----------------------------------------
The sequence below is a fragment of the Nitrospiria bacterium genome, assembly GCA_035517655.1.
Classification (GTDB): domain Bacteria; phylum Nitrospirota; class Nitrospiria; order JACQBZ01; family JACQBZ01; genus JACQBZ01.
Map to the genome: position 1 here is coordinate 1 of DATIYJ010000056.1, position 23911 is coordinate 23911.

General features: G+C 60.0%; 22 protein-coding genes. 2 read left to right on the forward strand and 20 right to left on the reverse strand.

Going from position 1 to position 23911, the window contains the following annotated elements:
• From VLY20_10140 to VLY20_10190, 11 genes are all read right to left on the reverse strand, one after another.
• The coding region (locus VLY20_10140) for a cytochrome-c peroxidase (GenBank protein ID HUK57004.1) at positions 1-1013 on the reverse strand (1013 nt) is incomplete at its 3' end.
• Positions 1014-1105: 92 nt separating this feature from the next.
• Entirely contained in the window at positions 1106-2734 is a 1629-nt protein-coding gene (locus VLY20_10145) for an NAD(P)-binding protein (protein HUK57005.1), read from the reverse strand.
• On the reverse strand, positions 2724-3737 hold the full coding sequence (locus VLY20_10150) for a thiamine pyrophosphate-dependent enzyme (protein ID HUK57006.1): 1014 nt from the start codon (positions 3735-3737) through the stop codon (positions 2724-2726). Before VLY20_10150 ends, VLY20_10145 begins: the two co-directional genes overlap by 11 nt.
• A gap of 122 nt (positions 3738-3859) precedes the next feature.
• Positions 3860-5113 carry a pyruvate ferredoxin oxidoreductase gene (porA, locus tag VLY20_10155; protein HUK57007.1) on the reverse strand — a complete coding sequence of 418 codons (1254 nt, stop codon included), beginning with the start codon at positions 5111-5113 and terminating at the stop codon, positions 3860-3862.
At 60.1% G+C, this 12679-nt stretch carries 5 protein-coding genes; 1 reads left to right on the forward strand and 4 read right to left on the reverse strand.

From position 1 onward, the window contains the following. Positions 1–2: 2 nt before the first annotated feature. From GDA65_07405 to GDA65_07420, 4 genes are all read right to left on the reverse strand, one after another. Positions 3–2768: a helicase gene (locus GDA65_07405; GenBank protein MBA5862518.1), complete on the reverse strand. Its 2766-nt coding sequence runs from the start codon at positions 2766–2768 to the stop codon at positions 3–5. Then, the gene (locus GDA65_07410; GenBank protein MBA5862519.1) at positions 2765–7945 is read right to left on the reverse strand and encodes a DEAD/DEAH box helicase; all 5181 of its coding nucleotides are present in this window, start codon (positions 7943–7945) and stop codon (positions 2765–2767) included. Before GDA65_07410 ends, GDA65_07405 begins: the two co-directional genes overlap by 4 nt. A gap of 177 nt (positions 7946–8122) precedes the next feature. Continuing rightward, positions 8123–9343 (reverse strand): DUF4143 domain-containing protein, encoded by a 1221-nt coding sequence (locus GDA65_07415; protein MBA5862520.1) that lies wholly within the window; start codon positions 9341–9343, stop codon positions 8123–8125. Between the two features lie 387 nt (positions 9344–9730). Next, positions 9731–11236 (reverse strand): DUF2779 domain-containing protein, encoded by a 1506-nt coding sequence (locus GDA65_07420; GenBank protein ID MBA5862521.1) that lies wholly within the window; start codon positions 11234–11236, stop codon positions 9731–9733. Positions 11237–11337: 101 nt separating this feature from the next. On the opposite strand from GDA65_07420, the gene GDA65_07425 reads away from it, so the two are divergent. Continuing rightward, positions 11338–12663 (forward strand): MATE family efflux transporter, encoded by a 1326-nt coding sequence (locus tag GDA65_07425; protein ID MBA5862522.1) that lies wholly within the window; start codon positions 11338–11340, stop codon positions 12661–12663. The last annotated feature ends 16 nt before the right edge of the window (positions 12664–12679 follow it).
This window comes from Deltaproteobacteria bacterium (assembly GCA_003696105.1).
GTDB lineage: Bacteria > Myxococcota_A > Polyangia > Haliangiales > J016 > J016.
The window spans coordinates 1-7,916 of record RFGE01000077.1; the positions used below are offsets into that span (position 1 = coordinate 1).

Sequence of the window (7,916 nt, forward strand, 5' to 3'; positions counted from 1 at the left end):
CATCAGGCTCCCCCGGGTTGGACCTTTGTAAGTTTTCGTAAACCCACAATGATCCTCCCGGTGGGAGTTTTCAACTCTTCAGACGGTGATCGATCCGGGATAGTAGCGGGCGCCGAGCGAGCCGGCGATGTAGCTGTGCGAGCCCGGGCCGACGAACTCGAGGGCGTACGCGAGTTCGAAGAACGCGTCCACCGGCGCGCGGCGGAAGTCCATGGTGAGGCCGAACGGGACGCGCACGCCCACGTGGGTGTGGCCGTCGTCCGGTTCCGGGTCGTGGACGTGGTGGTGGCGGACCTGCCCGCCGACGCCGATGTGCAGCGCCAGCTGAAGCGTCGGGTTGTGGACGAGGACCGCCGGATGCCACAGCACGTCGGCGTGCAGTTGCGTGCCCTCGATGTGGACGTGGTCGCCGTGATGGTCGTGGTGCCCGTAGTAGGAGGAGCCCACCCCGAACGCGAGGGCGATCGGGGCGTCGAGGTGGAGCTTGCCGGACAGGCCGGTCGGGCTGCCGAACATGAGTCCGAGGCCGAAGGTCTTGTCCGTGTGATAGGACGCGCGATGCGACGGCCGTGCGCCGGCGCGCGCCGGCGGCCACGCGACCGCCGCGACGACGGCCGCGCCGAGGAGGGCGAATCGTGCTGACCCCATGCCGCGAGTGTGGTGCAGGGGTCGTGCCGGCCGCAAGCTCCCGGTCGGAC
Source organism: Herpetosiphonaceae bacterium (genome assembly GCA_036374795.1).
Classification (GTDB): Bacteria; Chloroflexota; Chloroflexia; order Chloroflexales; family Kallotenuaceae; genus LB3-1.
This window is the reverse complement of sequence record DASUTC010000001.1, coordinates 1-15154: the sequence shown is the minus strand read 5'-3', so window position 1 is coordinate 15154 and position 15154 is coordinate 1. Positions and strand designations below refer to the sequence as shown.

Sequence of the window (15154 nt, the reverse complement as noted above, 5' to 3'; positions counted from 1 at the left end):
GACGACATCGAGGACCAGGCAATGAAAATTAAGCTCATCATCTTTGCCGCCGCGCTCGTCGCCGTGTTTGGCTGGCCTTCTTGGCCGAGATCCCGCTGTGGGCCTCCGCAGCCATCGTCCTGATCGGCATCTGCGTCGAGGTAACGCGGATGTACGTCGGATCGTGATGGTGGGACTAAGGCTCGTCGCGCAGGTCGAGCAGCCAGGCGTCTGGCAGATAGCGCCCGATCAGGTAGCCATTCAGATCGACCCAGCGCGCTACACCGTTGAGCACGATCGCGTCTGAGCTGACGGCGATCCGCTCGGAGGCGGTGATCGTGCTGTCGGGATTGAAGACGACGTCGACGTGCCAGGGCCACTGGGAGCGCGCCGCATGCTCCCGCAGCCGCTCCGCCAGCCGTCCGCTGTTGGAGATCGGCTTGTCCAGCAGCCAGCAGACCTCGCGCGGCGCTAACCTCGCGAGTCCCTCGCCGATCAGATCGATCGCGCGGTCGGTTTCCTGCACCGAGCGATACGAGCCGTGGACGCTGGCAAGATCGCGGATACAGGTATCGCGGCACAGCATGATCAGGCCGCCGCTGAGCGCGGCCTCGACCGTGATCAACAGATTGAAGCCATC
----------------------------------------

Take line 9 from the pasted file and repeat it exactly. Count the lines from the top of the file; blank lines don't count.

• Entirely contained in the window at positions 1106-2734 is a 1629-nt protein-coding gene (locus VLY20_10145) for an NAD(P)-binding protein (protein HUK57005.1), read from the reverse strand.